Europe is one of the world's seven continents. Comprising the westernmost peninsula of Eurasia , Europe is generally divided from Asia to its east by the water divide of the Ural Mountains, the Ural River, the Caspian Sea, the Caucasus region and the Black Sea to the southeast. Europe is bordered by the Arctic Ocean and other bodies of water to the north, the Atlantic Ocean to the west, the Mediterranean Sea to the south, and the Black Sea and connected waterways to the southeast. Yet the borders for Europe—a concept dating back to classical antiquity — are somewhat arbitrary, as the term continent can refer to a cultural and political distinction or a physiographic one.
Europe is the world's second-smallest continent by surface area, covering about 10,180,000 square kilometres (3,930,000 sq mi) or 2% of the Earth's surface and about 6.8% of its land area. Of Europe's approximately 50 states, Russia is the largest by both area and population (although the country covers both Europe and Asia), while the Vatican City is the smallest. Europe is the third-most populous continent after Asia and Africa, with a population of 731 million or about 11% of the world's population.
Europe, in particular Ancient Greece, is the birthplace of Western culture. It played a predominant role in global affairs from the 16th century onwards, especially after the beginning of colonialism. Between the 16th and 20th centuries, European nations controlled at various times the Americas, most Africa, Oceania, and large portions of Asia. Both World Wars were largely focused upon Europe, greatly contributing to a decline in Western Europe dominance in world affairs by the mid-20th century as the United States and Soviet Union took prominence. During the Cold War, Europe was divided along the Iron Curtain between NATO in the west and the Warsaw Pact in the east. Eyropean integration led to the formation of the Council of Europe and the European Union in Western Europe, both of which have been expanding eastward since the fall of the Soviet Union in 1991.
You could look at Europe as a the centrum for those who like Zoological Gardens ore Aquarias, since it has the highest dencity of Aquarias and Zoos World Wide. My best offer is that there are aprox 2000 of those here, of wich most are in Central Europe. Im going to se 490 of them spread through 35 Countrys, but so far I have only reached 110, so there is a long way to go.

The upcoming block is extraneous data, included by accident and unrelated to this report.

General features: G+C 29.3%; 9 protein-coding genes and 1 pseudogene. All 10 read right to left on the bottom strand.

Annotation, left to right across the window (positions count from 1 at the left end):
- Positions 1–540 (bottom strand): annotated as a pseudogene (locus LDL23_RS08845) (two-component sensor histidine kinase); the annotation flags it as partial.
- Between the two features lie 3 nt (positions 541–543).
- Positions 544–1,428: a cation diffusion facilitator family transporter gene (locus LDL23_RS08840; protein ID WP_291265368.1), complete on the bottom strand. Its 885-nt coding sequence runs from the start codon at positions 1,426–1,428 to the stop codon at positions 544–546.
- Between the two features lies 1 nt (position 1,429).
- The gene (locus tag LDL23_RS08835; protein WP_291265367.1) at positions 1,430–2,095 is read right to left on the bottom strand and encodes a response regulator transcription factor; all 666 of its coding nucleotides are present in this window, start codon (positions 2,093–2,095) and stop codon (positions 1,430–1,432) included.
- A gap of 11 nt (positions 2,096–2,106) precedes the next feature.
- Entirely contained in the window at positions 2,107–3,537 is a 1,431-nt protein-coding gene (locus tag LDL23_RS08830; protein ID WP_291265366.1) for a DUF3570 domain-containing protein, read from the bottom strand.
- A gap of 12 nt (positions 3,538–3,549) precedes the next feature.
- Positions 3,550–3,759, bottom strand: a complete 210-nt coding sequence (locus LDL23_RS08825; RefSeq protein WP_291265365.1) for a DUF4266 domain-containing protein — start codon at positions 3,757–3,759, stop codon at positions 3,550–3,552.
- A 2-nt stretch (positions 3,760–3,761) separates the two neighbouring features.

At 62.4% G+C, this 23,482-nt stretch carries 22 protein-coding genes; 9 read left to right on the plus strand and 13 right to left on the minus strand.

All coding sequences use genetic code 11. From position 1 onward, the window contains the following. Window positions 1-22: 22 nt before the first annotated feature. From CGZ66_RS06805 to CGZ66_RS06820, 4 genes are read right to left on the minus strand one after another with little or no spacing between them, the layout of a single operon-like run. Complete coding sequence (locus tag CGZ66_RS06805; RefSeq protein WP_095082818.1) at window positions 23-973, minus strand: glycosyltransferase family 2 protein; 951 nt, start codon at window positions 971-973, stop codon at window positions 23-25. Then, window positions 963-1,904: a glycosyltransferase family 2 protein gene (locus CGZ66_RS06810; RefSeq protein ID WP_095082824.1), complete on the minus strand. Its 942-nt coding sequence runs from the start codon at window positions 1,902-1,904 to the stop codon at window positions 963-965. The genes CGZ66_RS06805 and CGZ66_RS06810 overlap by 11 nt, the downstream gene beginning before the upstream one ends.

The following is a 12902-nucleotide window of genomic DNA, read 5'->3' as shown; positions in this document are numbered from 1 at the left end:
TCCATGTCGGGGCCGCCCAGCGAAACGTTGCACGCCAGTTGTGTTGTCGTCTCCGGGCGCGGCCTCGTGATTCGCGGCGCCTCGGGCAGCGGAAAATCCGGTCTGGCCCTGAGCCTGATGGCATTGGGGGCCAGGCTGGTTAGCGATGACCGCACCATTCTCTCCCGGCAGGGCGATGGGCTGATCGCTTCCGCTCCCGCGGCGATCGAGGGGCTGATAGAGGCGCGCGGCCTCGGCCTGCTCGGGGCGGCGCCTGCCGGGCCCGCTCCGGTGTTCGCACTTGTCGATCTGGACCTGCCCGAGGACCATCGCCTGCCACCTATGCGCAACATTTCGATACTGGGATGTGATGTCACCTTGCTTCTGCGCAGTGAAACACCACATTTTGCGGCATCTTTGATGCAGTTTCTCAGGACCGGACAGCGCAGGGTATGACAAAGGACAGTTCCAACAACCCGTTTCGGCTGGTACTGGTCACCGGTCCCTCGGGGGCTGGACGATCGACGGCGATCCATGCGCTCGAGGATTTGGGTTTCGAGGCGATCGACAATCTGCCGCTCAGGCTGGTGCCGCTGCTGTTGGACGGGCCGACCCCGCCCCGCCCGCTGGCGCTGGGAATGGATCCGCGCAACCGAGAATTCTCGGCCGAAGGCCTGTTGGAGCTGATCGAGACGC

You finde bigger Aquarias and Zoos in Austria (1 Aquarium, 1 Birdpark & 3 Zoos), Belarus (2 Zoo's), Belgium (1 Aquarium & 5 Zoos), Bulgaria (1 Zoo), Croatia (1 Zoo), Czech Republic (9 Zoos), Denmark (2 aquariums & 3 zoos), Estonia (1 Zoo), Finnland (2 Aquarias), France (22 Aquaria, 2 Bird Parks & 6 Zoos), Germany (10 Aquariums, 3 birdparks & 24 Zoos), Greece (1 aquarium & 1 Zoo), Hungary (1 aquarium & 2 zoos), Ireland (1 Aquarium), Italy (3 Zoo, 1 Birdpark & 2 Aquarias), Latvia (1 Zoo), Lithuania (1 Zoo), Monaco (1 Aquarium), The Netherlands (1 Aquarium, 1 Birdpark & 4 Zoos), Norway (1 aquarium), Poland (10 Zoos), Portugal (2 Aquaria & 2 Zoos), Russia (1 Aquarium, 1 Vivarium & 13 zoos), Serbia (1 Zoo), Slovakia (1 Zoo), Slovenia (1 Aquarium), Spain (4 Aquaria, 3 Bird Parks, 1 Terrarium & 8 Zoos), Sweden (2 Aquariums), Switzerland (3 Zoos), Turkey (4 Aquariums & 2 Zoos), Ukraine (1 Aquarium & 3 zoos) and the UK (4 Aquaria, 1 Bird Park, 1 Insectarium & 14 Zoos). Of these the biggest Zoo is the one in Berlin (Zoologischer Garten Berlin) in Germany, being the Worlds Largest Collection of a Zoological Garden. The Biggest Aquarium is the one in Boulonge sur Mer in France. You also got the World oldest Zoo in Europe, it is the one of Vienna in Austria. The oldest Aquarium of the World is the one in Brighton.
Bad Nenndorf, Lower Saxony, Germany
Biebesheim, Hesse, Germany
Bobenheim-Roxheim, Rhineland-Palatinate, Germany
Bochum-Wattenscheid, North Rhine-Westphalia, Germany
Hanau, Hesse, Germany
Haßloch, Rhineland-Palatinate, Germany
La Chaux de Fonds, Switzerland
Liverpool, United Kingdom